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Discussion Starter · #1 ·
A couple of weeks ago my hunting partner were in grizz country in northern B.C. Canada. We knew we were in grizz country because we were spotting huge piles and I mean huge piles of grizz scat every couple of hundred yards or so on the logging road we were traversing. The piles were as big as serving platers and 4 to 6 inches high. The brush off the road on both sides of the trail were so thick that your hands would disappear when you stuck your arm in. This was a grizz maze, Timothy Tredwell country. I dare say that if you went into the brush you would not come out. We noticed that when we got into this area the elk tracks petered out as well as all the rest of the game sign. A few miles down the road we noticed that all the game sort of took a left hand turn off the road and went across the river before they got to the heavy bear scat area. Looks to me that a hunter just walking on that road would be taking his life in his hands. I think it would be a good idea not to get out of your pickup for any reason. My hunting partner discussed this and we came to the conclusion that there was a good possibility that a grizz could be hiding in ambush ready to spring out and take down a hunter.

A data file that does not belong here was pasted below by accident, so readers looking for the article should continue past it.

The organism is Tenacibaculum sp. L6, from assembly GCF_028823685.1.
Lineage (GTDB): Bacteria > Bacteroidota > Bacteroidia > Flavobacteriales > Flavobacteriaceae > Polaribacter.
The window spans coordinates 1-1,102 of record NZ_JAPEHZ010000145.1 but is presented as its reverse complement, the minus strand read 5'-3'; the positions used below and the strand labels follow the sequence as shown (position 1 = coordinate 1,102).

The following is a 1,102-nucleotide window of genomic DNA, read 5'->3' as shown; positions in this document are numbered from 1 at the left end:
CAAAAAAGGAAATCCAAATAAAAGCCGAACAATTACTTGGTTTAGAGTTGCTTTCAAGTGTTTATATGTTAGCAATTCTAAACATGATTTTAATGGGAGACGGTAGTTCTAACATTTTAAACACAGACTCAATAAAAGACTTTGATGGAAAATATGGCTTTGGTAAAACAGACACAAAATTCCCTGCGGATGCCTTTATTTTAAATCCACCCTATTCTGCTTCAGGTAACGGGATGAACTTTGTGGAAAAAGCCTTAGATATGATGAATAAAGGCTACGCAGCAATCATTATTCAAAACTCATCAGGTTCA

If that ever did happen a hunter would not have time to react and would probably never be seen again as these animals can move faster than you can even think possible. Talk about a blink of an eye just about half that time.
My question here is how likely would a grizz undertake such an ambush attack in an unprovoked situation? Do you think we were being overly alarmist in our assessment of the danger?
Cheers: and Happy Hunting" Eaglesnester
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